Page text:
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                                                                                          Dott. Carlo Sebastiano Tadeo
                                                                                                Specialista Neurologia

Avonex per la MS secondariamente progressiva

 

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AAN: Avonex (Interferon Beta-1a) Slows Disability Progression In Secondary Progressive Multiple Sclerosis


By Jill Stein

Riassunto

Nuove evidenze indicano che l'Avonex (interferon beta-1a) è un efficace trattamento per la sclerosi multipla verso forma secondaria progressiva.
L'Avonex è stato approvato per il trattamento della forma relapsing remitting.
Nell'ultimo meeting dell'Accademia Americana di Neurologia sono stati presentati dei dati di uno studio in fase 3 che dimostrano che pazienti con la forma secondariamente progressiva di sclerosi multipla trattati con Avonex avevano una riduzione della progressione della disabilità del 40% comparati con i pazienti che ricevevano placebo. 426 pazienti inclusi nel trial

 

PHILADELPHIA, PA -- May 9, 2001-- New findings indicate that Avonex (interferon beta-1a) is an effective treatment for secondary progressive multiple sclerosis (MS).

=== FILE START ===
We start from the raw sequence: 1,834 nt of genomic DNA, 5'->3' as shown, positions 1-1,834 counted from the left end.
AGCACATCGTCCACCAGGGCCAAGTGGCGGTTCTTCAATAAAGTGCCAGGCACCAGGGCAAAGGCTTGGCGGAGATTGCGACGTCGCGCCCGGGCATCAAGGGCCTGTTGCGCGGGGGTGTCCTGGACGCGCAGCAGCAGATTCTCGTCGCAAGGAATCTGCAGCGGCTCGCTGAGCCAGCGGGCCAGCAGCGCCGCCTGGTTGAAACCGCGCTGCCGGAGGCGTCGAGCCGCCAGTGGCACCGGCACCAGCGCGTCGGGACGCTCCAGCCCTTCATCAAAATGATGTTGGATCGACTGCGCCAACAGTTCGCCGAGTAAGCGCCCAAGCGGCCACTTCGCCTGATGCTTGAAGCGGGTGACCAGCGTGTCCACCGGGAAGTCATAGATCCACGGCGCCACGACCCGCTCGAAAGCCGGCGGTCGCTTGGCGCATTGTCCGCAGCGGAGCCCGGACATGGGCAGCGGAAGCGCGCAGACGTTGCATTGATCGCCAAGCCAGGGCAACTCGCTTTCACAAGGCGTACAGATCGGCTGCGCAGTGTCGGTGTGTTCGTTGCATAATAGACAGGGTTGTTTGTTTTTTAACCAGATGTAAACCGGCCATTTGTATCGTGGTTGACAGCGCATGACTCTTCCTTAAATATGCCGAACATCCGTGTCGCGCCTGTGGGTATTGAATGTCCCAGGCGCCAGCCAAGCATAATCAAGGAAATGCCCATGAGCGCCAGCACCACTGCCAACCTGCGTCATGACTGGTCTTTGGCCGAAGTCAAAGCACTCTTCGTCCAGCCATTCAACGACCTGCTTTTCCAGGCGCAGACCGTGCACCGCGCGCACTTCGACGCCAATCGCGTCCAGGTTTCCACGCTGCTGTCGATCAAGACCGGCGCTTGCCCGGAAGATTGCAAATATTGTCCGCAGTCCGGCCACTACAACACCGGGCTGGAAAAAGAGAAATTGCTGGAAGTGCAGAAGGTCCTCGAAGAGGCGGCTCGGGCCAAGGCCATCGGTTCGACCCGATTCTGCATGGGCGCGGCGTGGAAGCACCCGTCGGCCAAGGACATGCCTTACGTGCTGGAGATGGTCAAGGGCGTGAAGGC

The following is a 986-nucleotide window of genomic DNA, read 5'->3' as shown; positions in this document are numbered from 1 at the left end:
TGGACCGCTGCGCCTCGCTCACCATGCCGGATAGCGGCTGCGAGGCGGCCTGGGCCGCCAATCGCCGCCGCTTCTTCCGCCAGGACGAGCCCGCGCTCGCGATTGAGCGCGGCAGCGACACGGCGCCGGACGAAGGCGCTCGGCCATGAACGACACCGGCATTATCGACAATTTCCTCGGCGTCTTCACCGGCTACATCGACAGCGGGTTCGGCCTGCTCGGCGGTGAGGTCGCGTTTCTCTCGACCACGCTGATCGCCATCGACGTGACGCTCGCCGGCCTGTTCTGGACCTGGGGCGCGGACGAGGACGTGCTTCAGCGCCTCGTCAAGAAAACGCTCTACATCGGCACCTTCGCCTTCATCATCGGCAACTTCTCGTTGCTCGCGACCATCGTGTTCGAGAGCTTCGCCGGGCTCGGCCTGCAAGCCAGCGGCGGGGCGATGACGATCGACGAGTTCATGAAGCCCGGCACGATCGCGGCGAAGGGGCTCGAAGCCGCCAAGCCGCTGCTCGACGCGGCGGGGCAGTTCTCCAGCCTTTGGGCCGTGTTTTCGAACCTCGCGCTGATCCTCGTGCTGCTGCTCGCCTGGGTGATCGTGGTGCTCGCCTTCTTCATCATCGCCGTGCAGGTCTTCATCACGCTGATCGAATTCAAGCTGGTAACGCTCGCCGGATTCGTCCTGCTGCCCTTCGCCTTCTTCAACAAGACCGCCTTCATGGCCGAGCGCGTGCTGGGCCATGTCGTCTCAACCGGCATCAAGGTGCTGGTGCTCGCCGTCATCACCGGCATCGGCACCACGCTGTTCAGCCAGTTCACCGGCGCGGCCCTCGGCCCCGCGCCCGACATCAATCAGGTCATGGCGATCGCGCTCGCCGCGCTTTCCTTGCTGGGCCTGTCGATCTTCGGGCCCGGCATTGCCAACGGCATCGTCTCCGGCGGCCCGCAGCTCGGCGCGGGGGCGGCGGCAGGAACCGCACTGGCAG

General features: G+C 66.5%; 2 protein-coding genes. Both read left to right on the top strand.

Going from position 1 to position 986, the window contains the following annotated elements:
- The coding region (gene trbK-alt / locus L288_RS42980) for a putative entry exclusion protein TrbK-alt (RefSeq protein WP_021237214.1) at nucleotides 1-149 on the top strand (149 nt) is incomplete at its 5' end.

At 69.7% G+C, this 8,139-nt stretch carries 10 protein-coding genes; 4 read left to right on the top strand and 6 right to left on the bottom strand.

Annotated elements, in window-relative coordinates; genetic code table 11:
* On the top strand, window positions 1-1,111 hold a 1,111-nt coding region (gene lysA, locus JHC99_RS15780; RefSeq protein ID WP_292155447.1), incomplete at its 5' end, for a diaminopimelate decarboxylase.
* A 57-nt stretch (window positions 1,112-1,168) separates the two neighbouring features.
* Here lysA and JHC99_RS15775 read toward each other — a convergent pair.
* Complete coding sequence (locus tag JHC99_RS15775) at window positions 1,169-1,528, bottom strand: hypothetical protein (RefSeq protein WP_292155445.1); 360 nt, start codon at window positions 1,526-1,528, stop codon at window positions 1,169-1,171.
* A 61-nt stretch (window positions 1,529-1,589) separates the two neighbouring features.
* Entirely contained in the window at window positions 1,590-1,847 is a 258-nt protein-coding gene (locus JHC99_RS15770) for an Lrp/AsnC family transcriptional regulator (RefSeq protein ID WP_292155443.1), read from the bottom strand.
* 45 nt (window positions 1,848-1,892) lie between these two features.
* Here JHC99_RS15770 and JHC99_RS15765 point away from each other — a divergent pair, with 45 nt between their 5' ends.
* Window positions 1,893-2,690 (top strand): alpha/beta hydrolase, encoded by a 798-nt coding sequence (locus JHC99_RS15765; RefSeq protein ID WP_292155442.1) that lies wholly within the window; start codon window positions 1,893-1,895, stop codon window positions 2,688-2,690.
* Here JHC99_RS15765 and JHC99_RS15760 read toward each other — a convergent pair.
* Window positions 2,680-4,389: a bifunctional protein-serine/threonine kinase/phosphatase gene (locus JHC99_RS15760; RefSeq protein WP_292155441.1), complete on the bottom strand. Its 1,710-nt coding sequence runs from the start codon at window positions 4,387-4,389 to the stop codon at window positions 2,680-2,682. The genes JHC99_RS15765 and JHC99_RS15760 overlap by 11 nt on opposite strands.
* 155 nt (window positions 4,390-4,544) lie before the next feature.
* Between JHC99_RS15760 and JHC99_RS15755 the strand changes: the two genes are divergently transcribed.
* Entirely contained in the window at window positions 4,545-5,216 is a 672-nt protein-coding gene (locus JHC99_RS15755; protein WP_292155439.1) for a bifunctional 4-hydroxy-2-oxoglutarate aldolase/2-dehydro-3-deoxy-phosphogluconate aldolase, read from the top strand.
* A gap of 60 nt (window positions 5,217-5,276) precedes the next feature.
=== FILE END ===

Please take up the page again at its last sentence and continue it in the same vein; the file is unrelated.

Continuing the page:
The Food and Drug Administration (FDA) approved Avonex for the treatment of relapsing remitting MS.

The data, from a phase III study reported at the 53rd Annual Meeting of the American Academy of Neurology (AAN), showed that patients with secondary progressive MS who were treated with Avonex had a 40 percent decrease in the progression of disability compared to patients who received a placebo.

"Our results are important because they demonstrate that Avonex also benefits patients at later stages of the disease," said Dr. Jeffrey A. Cohen, with the Cleveland Clinic Foundation in Cleveland Clinic.

Currently, none of the FDA approved drugs for the treatment of relapsing remitting MS has been approved for the treatment of the secondary progressive form of the disease. The present study tested the efficacy of Avonex for the treatment of the more progressive form of the disease.

The trial included 426 patients with clinically definite MS, a secondary progressive course with or without recent relapses, and a baseline Expanded Disability Status Scale (EDSS) score of 3.5-6.5 inclusive.

Subjects were randomized to treatment with Avonex 60 µg or placebo by weekly intramuscular injection.

The primary disease end point was disease progression as measured by the MS Functional Composite Score (MSFC), a measurement of ambulation, arm movement and cognitive function.

In addition to a decrease in the median disability progression favoring Avonex, Avonex-treated patients had a 33 percent decrease in the disease relapse rate.

No benefit was seen on clinical measures driven by ambulation.

Avonex-treated patients also had improvement in eight of 11 Quality of Life Inventory subscales and experienced a reduction in new or enlarging T2 hyper-intense cranial magnetic resonance imaging (MRI) lesions and gadolinium enhancements at months 12 and 24.

The International Multiple Sclerosis Secondary Progressive Avonex Clinical Trial (IMPACT) was conducted at 42 centers in Europe and North America.

 

Related Link: Avonex (interferon beta-1a).


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Aggiornato il: 18 November 2001